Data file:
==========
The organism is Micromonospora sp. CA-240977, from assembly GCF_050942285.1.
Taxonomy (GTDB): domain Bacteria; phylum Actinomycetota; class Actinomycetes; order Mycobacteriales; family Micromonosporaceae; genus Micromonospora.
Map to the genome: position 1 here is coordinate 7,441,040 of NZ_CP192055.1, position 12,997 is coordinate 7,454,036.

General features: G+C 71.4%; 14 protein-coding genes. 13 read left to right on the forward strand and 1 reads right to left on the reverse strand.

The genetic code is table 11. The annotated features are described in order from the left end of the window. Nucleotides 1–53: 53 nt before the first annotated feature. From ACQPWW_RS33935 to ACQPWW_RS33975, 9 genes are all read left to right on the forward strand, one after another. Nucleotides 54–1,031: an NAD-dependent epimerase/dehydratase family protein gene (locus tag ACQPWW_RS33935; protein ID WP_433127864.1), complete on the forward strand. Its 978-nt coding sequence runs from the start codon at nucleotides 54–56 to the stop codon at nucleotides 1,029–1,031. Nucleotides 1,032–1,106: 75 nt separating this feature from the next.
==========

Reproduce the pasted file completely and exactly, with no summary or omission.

The organism is Micromonospora sp. CA-240977, from assembly GCF_050942285.1.
Taxonomy (GTDB): domain Bacteria; phylum Actinomycetota; class Actinomycetes; order Mycobacteriales; family Micromonosporaceae; genus Micromonospora.
Map to the genome: position 1 here is coordinate 7,441,040 of NZ_CP192055.1, position 12,997 is coordinate 7,454,036.

General features: G+C 71.4%; 14 protein-coding genes. 13 read left to right on the forward strand and 1 reads right to left on the reverse strand.

The genetic code is table 11. The annotated features are described in order from the left end of the window. Nucleotides 1–53: 53 nt before the first annotated feature. From ACQPWW_RS33935 to ACQPWW_RS33975, 9 genes are all read left to right on the forward strand, one after another. Nucleotides 54–1,031: an NAD-dependent epimerase/dehydratase family protein gene (locus tag ACQPWW_RS33935; protein ID WP_433127864.1), complete on the forward strand. Its 978-nt coding sequence runs from the start codon at nucleotides 54–56 to the stop codon at nucleotides 1,029–1,031. Nucleotides 1,032–1,106: 75 nt separating this feature from the next.